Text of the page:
Conservation and Environmental Management

Course CodeBEN201
Fee CodeS2
Duration (approx)100 hours
By understanding the environment, and the forces that sustain it in a stable condition; we are better able to manage the micro and macro environments in which we live.
 
 
This course explores all of this, helping you to make more informed choices about how to better conserve the resources we have, and manage the environment without causing deterioration of those resources.

Lesson Structure

There are 8 lessons in this course:

  1. An Introduction To Ecology
    • Spaceship Earth
    • Conservation; Use of Resources, ecological value, economic value, genetic diversity
    • Overkill
    • Urbanisation
    • Basic Ecology
    • The Ecosystem
    • Constituents for the Ecosystem
    • Ecological Concepts
    • The Web of Life; climate, producers, consumers, decomposers The Food Web
    • Habitat and Niche
    • Humans in the Environment
    • Energy Flow
    • Imbalances
    • The Greenhouse Effect and Global Warming
    • Climate Change
    • El Nino
    • International Efforts to Counter Climate Change; IPCC, UNFCC, Kyoto Protocol, Copenhagen Summit, Worldwatch Institute, etc
    • Terminology
  2. A Perspective On Environmental Problems
    • History of Conservation
    • Natural Resources; Renewable, Non Renewable
    • Goals of Conservation
    • History from Industrial Revolution to WWII
    • WW2 and Post War Period
    • International Conservation
    • Deforestation
    • Loss of Agricultural Land
    • Loss of Biodiversity Endagered Water Supplies
    • Exhaustion of Non Renewable Resources
    • Political and Economic Issues of Conservation
    • Environmental Damage in Free Economies
    • Pollution in Planned Economies Supply of Resources
    • Limits to Growth
  3. Pollution and Industry Effects On The Environment
    • Nature and Scope of Pollution
    • Industrial Pollution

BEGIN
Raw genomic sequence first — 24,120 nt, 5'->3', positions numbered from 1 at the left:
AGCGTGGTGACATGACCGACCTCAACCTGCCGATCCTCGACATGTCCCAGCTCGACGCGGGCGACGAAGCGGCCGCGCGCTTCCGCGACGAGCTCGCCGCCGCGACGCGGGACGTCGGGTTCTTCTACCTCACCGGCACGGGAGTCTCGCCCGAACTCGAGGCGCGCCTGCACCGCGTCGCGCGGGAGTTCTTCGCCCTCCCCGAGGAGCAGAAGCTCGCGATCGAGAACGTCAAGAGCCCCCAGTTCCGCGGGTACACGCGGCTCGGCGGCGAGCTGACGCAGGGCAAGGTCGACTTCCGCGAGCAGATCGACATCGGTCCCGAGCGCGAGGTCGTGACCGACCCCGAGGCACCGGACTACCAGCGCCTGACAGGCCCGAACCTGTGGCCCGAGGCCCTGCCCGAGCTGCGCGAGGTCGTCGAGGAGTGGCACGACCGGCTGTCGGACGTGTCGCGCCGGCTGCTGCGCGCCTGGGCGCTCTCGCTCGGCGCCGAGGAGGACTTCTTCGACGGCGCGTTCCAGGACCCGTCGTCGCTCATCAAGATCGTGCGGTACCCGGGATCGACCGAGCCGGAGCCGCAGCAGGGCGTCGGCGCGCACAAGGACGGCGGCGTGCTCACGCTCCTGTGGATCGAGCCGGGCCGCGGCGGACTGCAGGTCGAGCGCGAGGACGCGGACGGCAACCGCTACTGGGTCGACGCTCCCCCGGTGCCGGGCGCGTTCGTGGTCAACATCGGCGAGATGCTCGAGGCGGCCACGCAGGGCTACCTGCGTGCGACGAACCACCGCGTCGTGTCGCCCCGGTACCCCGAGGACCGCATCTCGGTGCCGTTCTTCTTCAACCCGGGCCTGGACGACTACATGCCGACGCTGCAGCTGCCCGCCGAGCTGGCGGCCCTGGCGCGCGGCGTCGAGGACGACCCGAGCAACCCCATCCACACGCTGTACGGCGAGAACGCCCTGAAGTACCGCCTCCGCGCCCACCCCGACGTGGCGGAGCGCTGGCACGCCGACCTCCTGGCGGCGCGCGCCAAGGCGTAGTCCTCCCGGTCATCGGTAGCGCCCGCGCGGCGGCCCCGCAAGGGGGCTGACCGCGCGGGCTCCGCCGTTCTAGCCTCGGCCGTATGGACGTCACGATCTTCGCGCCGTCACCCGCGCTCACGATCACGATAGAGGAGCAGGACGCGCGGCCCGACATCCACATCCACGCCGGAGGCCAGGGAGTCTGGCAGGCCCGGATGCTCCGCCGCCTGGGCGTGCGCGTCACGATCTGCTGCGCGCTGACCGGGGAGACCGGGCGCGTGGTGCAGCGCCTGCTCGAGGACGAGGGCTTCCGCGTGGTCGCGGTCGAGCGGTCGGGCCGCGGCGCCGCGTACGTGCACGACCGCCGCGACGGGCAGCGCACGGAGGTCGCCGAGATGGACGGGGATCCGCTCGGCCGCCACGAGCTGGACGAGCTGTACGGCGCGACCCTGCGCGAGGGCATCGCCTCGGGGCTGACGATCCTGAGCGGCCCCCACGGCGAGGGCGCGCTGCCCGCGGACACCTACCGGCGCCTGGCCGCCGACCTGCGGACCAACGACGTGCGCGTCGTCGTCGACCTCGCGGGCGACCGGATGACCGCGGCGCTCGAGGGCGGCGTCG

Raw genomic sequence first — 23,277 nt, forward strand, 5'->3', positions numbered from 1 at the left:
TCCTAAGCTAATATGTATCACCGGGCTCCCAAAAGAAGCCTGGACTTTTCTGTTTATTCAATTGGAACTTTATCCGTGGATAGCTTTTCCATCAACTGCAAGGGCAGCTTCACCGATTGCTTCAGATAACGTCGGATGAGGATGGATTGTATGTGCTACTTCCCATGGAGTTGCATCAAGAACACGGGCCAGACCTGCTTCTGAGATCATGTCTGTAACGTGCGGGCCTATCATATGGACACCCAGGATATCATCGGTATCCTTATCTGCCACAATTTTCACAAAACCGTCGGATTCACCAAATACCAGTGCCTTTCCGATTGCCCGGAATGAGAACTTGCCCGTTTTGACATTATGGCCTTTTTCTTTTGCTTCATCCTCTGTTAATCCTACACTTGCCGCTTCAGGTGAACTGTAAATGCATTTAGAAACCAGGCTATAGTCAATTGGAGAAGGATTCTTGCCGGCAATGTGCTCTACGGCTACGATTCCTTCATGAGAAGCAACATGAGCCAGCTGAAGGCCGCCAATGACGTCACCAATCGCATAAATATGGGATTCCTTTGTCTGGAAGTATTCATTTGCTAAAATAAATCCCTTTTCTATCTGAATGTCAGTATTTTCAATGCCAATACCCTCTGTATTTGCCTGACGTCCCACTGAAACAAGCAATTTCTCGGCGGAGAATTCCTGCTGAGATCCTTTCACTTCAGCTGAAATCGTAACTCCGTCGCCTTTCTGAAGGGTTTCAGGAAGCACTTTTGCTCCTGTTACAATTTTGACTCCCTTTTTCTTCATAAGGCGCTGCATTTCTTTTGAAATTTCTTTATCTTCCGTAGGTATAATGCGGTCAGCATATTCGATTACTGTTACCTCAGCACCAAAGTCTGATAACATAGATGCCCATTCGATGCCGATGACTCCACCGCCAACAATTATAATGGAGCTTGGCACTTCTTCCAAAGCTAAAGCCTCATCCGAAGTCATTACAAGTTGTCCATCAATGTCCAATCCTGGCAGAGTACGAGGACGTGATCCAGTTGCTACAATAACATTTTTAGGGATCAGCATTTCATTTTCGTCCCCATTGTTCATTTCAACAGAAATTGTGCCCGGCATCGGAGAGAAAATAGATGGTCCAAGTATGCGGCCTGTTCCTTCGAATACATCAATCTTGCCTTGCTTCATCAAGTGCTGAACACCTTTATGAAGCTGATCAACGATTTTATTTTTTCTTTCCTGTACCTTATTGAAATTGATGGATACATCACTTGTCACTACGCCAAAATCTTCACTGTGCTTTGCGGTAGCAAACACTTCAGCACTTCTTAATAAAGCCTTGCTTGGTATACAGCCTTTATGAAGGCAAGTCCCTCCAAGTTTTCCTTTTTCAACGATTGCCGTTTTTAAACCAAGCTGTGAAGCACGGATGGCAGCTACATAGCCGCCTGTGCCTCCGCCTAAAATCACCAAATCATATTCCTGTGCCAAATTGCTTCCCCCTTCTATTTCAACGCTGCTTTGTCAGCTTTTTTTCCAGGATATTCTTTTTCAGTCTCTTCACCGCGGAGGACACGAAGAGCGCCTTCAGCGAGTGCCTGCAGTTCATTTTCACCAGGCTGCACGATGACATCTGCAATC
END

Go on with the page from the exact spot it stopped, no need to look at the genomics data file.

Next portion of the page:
• Types of Pollutants
    • Effects of Pollution
    • Nuclear Pollution
    • Sick Building Syndrome
    • Asbestos Fibre
    • Urbanisation
    • Energy Alternatives
    • Deforestation
    • Nuclear Energy, Hydro Power, Solar Energy, Wind, Waste Power
  4. Water and Soil
    • Introduction
    • Dams
    • River Catchments
    • Wetlands
    • Water Pollution
    • Recycling
    • Desalination
    • Water Environments
    • The Hydrological Cycle; Infiltration, Rainfall, Evaporation, Effective Rainfall, etc
    • Water and Plant Growth
    • Keeping Water Clean
    • Sewerage Treatment
    • Soil; pH, texture, structure
    • Land and Soil Degradation;
    • Loss of soil fertility
    • Erosion
    • Salinity
    • Soil compaction
    • Soil acidification
    • Build up of dangerous chemicals
  5. Vegetation Conservation and Management
    • Value of Trees
    • Commercial Value of Trees
    • Rainforests
    • Forest Systems and Biomass
    • Forest Conservation
    • Trees and the Environment
    • Environmental consequences of Deforestation
    • Afforestation
    • Classification of Forests
    • Desertification
    • Acid Rain
    • Environmental Weeds
    • Strategies for Preservation of Native Grasslands
  6. Animal Conservation & Management
    • The Human Animal
    • Urbanisation
    • Wildlife
    • Threatened Species
    • Invasive Species
    • Wildlife Management; approaches, preservation, conservation, goals
    • Wildlife Habitats
    • Water Management for Wildlife
    • Wildlife Surveys
  7. Marine Conservation and Management
    • Estuaries
    • Fisheries; stock management, assessment, biomass, stock management methods
    • Conservation of Sandy Shores
  8. The Future
    • Tourism and the Environment
    • Ecotourism
    • Ecologically Sustainable Development (ESD)
    • Framework for ESD